Four full-year digital course, built from the ground up and fully-aligned to the Common Core State Standards, for 7th grade Mathematics. Created using research-based approaches to teaching and learning, the Open Access Common Core Course for Mathematics is designed with student-centered learning in mind, including activities for students to develop valuable 21st century skills and academic mindset.
Constructions and Angles
Type of Unit: Concept
Students should be able to:
Use a protractor and ruler.
Identify different types of triangles and quadrilaterals and their characteristics.
After an initial exploratory lesson involving a paper folding activity that gets students thinking in general about angles and figures in a context, the unit is divided into two concept development sections. The first section focuses on types of angles—adjacent, supplementary, complementary, and vertical—and how they are manifested in quadrilaterals. The second section looks at triangles and their properties, including the angle sum, and how this affects other figures.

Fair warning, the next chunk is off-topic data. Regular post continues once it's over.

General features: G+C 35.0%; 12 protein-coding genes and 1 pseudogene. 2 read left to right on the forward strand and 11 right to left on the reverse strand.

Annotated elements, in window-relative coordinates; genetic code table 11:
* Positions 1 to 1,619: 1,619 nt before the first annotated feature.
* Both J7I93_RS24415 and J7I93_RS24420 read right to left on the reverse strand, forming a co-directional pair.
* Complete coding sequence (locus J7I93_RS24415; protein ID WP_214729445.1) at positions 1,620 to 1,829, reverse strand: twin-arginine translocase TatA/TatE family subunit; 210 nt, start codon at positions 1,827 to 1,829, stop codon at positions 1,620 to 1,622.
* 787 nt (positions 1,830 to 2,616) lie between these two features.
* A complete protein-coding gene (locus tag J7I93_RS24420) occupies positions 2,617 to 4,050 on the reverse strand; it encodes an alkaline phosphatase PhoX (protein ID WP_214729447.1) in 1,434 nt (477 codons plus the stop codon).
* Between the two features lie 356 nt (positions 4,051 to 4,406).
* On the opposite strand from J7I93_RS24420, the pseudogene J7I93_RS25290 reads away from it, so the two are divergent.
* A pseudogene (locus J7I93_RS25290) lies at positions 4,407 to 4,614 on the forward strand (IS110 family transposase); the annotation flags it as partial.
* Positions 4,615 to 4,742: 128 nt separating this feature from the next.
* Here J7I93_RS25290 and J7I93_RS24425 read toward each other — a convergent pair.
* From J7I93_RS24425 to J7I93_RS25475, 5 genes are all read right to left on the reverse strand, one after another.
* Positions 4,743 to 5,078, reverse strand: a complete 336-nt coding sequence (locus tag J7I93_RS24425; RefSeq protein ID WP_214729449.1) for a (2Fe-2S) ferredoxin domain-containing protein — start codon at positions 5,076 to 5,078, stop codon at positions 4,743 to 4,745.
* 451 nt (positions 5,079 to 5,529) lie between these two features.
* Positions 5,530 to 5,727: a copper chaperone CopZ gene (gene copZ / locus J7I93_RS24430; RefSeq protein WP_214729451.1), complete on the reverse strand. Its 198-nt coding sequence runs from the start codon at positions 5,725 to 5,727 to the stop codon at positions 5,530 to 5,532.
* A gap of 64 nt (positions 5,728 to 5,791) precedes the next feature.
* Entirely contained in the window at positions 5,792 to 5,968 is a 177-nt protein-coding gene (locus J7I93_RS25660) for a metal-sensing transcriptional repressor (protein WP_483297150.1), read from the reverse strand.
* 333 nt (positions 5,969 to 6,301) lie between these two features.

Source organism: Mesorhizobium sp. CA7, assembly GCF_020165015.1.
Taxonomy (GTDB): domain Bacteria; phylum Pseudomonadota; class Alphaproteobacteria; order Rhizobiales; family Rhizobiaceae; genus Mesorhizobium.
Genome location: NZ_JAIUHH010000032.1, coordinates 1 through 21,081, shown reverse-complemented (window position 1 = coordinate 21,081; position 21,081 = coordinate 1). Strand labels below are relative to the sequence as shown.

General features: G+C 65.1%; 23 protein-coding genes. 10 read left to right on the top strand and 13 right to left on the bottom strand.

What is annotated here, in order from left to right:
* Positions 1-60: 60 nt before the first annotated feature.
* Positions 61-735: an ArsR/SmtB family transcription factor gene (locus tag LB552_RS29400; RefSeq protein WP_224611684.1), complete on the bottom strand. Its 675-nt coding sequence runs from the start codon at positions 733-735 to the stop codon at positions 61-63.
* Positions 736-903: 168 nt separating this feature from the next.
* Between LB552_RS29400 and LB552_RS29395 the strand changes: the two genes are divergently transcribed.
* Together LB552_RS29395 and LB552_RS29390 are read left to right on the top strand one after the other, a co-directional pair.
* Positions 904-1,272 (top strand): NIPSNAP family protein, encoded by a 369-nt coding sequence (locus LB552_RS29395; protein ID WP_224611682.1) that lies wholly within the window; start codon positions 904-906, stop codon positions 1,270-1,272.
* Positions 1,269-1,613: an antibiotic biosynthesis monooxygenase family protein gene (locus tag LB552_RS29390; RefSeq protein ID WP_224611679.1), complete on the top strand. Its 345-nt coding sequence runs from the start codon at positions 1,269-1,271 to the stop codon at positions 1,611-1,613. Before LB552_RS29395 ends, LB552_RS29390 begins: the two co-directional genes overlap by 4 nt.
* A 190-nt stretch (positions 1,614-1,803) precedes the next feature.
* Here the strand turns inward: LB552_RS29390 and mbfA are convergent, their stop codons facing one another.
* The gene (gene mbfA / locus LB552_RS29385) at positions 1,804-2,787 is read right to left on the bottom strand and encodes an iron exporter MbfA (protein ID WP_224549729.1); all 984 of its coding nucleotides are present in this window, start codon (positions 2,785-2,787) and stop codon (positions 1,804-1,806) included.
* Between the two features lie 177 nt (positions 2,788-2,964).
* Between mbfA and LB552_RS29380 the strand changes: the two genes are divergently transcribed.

In the first set of conceptual lessons, students explore different types of angles and where the types of angles appear in quadrilaterals. Students fold paper and observe the angles formed, draw given angles, and explore interactive sketches that test many cases. Students use a protractor and ruler to draw parallelograms with given properties. They explore sketches of parallelograms with specific properties, such as perpendicular diagonals. After concluding the investigation of the angle types, students move on to the next set.
In the second set of conceptual development lessons, students focus on triangles. Students again fold paper to create figures and certain angles, such as complementary angles.